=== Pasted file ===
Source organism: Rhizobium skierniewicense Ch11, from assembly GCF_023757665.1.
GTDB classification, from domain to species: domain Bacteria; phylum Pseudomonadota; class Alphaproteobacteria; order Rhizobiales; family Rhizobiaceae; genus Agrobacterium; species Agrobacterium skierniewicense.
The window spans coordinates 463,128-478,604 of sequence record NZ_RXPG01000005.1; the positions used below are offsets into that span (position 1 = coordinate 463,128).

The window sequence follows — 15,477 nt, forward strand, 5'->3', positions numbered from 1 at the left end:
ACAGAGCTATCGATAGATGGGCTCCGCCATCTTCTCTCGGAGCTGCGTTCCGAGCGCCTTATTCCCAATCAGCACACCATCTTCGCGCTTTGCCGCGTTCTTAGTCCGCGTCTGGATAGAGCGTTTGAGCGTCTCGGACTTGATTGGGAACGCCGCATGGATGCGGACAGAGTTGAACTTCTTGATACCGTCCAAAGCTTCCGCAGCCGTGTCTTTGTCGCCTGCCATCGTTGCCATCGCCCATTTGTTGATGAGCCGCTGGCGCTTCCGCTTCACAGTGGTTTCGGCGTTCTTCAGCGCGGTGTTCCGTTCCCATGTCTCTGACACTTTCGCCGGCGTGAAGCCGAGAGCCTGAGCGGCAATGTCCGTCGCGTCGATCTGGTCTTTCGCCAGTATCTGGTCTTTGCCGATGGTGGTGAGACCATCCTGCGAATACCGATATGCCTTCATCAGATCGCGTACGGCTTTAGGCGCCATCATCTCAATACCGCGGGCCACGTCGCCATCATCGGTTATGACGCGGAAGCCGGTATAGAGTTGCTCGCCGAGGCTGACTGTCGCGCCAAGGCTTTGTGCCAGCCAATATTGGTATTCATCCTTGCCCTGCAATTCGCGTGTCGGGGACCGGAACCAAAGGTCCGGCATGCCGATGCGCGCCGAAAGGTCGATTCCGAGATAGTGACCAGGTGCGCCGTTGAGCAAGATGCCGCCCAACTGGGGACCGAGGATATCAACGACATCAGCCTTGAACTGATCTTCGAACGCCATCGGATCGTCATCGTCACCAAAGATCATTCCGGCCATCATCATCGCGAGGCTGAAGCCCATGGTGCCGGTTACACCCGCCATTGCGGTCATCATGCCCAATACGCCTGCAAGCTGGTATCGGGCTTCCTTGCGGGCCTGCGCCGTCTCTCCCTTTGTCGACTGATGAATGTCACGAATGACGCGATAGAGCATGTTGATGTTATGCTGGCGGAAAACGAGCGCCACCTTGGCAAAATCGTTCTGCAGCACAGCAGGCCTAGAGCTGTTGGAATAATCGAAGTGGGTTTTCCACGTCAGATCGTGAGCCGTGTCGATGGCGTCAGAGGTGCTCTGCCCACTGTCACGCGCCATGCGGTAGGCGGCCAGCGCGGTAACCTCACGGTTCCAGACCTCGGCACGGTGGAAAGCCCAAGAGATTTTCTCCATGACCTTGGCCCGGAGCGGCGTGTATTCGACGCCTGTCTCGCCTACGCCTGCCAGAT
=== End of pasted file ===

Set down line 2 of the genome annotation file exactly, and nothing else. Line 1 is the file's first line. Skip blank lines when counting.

GTDB classification, from domain to species: domain Bacteria; phylum Pseudomonadota; class Alphaproteobacteria; order Rhizobiales; family Rhizobiaceae; genus Agrobacterium; species Agrobacterium skierniewicense.